It was nice transitioning from the World War II look into New York in the 60s. We were always excited about that transition. I love that shot where we find him in his lounger sleeping and waking up and then we reveal him at his current age in boxer shorts. We always knew that’s going to get quite a reaction. And sure enough, when we had the premiere at the Chinese, people just gasped and they applauded and he grabs a baseball bat. It’s just something where you have to—we don’t hide the fact that he’s in an advanced age.

I mean, he’s playing a professor on the day of his retirement. We don’t try to tiptoe around it. There’re lots of references to him being old, creaky, his joints are hurting, and he’s been shot multiple times. It was very important for us, for the audience, to really just kind of embrace him as the age that he’s portraying it in 1968-69. I think that was quite effective transition from the opening sequence.

Harrison Ford in Indiana Jones and the Dial of Destiny (Lucasfilm/Disney)

BTL: I know you mentioned earlier that the entire film was challenging, but what would you say was the most challenging scene?

Papamichael: Well, every time you’re on a boat, a train, or an airplane. The World War II bomber set was very challenging because we have quite a few players in there. It was elevated maybe 20 feet high on a hydraulic rig. It starts at night. It comes through a heavy storm, exits this vortex and goes diving into the sunny Sicilian landscape. That was very challenging because I had to have a lot of moving lights or have hard lights on cranes, creating the sun patterns that are moving inside the plane, I had to change the ambiance.

We didn’t really have footage. We didn’t really use LED Volume-style walls to feed in anything because none of that had been created yet. It was always challenging reassuring myself with VFX supervisor Andrew Whitehurst, okay, what are we going to do here? What is actually going to be in the background? I’m shooting the beach in Syracuse and the Romans are attacking. We are actually on a beach and there were set pieces of the fortress and all that and we had extras, but of course, not to the extent of what it’s going to be in the final.

We got unlucky with the weather. It was raining and we would sit in our little tents and it would stop raining for five minutes, we’d go out shoot a little piece, and then it started. I kept saying, “I’m gonna light it like sun in the foreground.” I’m putting the actors in hard light because I’m assuming when we generate this—the elements in the background—you can give me patches of light and we can have clouds that justify that we’re going in and out of sun. It’s all very theoretical at that point, really, to balance the levels right and see how it’s going to play in the final composite of all things. That’s the most challenging thing. I’d rather just shoot a real location, real time and deal with adjusting for the changing lighting conditions without having all these additional elements that are going to be created later.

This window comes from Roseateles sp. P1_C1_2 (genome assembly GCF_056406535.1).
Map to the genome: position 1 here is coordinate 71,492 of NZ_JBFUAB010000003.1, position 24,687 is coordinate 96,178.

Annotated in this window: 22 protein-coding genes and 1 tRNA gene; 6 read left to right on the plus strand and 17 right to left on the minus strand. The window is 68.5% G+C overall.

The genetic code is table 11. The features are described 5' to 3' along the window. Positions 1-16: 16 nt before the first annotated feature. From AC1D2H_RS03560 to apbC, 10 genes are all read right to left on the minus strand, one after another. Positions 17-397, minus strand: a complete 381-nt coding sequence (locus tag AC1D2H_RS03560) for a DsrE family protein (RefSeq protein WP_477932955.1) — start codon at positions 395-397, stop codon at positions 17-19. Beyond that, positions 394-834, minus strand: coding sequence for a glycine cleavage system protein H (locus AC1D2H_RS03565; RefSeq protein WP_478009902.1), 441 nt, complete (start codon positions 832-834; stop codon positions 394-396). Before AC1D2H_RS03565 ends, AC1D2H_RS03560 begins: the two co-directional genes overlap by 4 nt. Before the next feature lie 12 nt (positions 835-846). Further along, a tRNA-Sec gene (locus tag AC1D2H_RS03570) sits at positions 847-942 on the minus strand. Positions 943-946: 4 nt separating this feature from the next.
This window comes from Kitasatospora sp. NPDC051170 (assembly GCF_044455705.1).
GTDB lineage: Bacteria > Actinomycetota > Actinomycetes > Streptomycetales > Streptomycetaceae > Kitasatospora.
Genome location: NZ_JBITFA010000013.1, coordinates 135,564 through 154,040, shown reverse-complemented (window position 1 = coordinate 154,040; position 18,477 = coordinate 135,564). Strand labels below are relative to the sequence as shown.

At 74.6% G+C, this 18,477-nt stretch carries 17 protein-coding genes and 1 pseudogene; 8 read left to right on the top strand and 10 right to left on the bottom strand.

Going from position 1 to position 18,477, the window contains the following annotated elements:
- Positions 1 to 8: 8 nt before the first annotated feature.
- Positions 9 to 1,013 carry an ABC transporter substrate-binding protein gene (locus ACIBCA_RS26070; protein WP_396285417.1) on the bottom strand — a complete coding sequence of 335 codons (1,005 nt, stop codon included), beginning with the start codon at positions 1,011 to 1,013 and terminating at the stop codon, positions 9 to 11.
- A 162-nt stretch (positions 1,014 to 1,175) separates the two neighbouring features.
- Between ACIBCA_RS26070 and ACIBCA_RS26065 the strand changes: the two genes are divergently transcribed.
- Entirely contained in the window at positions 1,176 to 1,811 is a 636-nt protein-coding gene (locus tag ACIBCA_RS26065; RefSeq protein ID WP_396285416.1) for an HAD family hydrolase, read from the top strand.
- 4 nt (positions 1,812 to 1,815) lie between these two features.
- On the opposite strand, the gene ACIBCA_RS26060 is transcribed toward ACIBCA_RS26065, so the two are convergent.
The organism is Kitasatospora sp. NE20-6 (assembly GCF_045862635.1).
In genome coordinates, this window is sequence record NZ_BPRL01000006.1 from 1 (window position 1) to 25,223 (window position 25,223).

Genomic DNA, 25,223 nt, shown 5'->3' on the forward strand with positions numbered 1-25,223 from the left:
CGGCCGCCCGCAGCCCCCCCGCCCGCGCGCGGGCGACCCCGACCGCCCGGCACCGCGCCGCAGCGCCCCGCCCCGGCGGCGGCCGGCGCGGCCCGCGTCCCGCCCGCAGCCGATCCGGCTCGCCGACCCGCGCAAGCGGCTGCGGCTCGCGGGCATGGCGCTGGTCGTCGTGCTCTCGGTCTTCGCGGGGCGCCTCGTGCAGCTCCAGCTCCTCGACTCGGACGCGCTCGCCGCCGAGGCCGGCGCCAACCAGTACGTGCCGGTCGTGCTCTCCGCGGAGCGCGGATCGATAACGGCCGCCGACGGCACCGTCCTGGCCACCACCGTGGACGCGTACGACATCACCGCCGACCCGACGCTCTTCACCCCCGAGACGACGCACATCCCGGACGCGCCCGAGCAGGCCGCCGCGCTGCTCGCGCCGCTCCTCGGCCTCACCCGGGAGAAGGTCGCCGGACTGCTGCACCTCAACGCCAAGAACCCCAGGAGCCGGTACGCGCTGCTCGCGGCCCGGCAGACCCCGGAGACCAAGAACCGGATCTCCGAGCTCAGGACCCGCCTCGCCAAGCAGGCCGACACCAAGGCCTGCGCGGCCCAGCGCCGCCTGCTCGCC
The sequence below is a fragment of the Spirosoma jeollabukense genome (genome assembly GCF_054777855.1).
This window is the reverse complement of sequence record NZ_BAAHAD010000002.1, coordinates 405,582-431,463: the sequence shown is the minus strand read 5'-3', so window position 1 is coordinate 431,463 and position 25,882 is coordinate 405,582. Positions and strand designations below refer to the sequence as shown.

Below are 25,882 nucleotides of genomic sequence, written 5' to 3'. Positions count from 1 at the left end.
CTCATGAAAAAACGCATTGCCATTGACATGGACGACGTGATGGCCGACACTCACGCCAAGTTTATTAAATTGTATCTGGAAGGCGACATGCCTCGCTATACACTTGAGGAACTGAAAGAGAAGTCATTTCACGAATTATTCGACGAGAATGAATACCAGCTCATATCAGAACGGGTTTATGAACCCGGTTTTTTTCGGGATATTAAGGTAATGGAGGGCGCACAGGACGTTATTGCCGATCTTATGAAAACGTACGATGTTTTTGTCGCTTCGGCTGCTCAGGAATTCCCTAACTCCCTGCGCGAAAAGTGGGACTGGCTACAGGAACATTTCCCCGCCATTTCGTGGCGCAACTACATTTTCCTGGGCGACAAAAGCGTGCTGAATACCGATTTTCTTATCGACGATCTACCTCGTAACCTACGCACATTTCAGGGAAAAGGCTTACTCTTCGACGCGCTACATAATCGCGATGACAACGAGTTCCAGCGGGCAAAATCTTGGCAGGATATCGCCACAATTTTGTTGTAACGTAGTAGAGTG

On Ford vs. Ferrari, we had similar challenges. I think they were solved very nicely because the race—24 hours of Le Mans—takes obviously over a 24 hour period but we have lots of changing lighting conditions and they were handled very well. This one is a little bit more just because it’s the period of 300 BCE and where are the ship’s gonna be and where are the Romans—it’s also harder to get explained and imagine what exactly is going to be put in, how long will the city extend for along the coastline, and all these things. It’s a little bit of a guessing game and you hope that you provide the best elements for the VFX team to work with later.

I think, in general, those were the most challenging, the plane, on that beach, and final sequence. The tuk-tuk, also, because it’s stuff that is shot by another unit months before. You have to go with the actors and plug them all in with your shots. We’re on stage now. I’m riding this DMX, this little wireless dimmer, with 12 channel and I’m watching playback of the pre-viz and all the shots that have been shot. I’m watching the sequence as it’s assembled with what we’re shooting with the monitor that’s shooting our actors, and I’m trying to—okay, they’re in making a left turn, they come out of frontal sun into a dark alley, and I have to adjust all these because it has to cut in. That was extremely challenging, but also fun to really do something like this because I haven’t really done much of that.

I had a great crew in England and we had all the technology that we needed, but using a lot of LED lighting and a lot of these wireless dimmers that I could be very flexible, walk out of my DLT tent and actually see everything behind, and then go back and during the tape, really play it off the monitor, almost like a live mixer at a concert so it was great. It’s nice when you have a plan, but it’s all theoretical. and it’s nice when you see the final product and go, that ended up working.

Indiana Jones & the Dial of Destiny is now available via Video on Demand for digital download.

Danielle Solzman
Danielle Solzman
Danielle Solzman is a Chicago-based film critic and filmmaker. The founder of Solzy at the Movies, she is a member of the Critics Choice Association, Galeca, AWFJ, OAFFC, OFCS, and OFTA. She is MPA-accredited and Tomatometer-approved.